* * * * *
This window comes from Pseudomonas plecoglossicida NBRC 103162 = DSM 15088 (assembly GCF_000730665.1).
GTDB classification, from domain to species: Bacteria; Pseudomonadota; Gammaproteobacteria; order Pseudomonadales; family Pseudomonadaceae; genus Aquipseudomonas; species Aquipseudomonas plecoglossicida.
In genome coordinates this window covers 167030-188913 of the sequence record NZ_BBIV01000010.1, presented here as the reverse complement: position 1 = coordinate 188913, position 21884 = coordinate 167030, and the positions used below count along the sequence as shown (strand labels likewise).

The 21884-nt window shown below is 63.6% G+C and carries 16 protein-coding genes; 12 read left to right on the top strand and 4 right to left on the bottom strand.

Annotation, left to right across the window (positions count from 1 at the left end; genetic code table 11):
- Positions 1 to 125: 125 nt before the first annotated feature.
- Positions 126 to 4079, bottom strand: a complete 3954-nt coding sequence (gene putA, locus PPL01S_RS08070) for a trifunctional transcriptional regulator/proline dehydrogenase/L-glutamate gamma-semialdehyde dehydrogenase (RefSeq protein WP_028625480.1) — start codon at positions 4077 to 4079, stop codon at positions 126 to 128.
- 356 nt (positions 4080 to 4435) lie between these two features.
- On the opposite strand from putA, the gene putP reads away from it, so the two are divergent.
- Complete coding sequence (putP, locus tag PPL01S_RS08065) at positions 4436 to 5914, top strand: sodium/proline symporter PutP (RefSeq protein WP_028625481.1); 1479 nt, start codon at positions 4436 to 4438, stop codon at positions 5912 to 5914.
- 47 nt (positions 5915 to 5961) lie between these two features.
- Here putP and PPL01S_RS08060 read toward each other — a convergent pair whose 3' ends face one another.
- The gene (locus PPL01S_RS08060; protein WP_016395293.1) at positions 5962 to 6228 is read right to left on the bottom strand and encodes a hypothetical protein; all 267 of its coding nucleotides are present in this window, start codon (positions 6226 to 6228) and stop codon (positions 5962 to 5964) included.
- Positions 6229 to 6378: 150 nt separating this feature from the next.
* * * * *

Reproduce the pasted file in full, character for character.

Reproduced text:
This window comes from Pseudomonas plecoglossicida NBRC 103162 = DSM 15088 (assembly GCF_000730665.1).
GTDB classification, from domain to species: Bacteria; Pseudomonadota; Gammaproteobacteria; order Pseudomonadales; family Pseudomonadaceae; genus Aquipseudomonas; species Aquipseudomonas plecoglossicida.
In genome coordinates this window covers 167030-188913 of the sequence record NZ_BBIV01000010.1, presented here as the reverse complement: position 1 = coordinate 188913, position 21884 = coordinate 167030, and the positions used below count along the sequence as shown (strand labels likewise).

The 21884-nt window shown below is 63.6% G+C and carries 16 protein-coding genes; 12 read left to right on the top strand and 4 right to left on the bottom strand.

Annotation, left to right across the window (positions count from 1 at the left end; genetic code table 11):
- Positions 1 to 125: 125 nt before the first annotated feature.
- Positions 126 to 4079, bottom strand: a complete 3954-nt coding sequence (gene putA, locus PPL01S_RS08070) for a trifunctional transcriptional regulator/proline dehydrogenase/L-glutamate gamma-semialdehyde dehydrogenase (RefSeq protein WP_028625480.1) — start codon at positions 4077 to 4079, stop codon at positions 126 to 128.
- 356 nt (positions 4080 to 4435) lie between these two features.
- On the opposite strand from putA, the gene putP reads away from it, so the two are divergent.
- Complete coding sequence (putP, locus tag PPL01S_RS08065) at positions 4436 to 5914, top strand: sodium/proline symporter PutP (RefSeq protein WP_028625481.1); 1479 nt, start codon at positions 4436 to 4438, stop codon at positions 5912 to 5914.
- 47 nt (positions 5915 to 5961) lie between these two features.
- Here putP and PPL01S_RS08060 read toward each other — a convergent pair whose 3' ends face one another.
- The gene (locus PPL01S_RS08060; protein WP_016395293.1) at positions 5962 to 6228 is read right to left on the bottom strand and encodes a hypothetical protein; all 267 of its coding nucleotides are present in this window, start codon (positions 6226 to 6228) and stop codon (positions 5962 to 5964) included.
- Positions 6229 to 6378: 150 nt separating this feature from the next.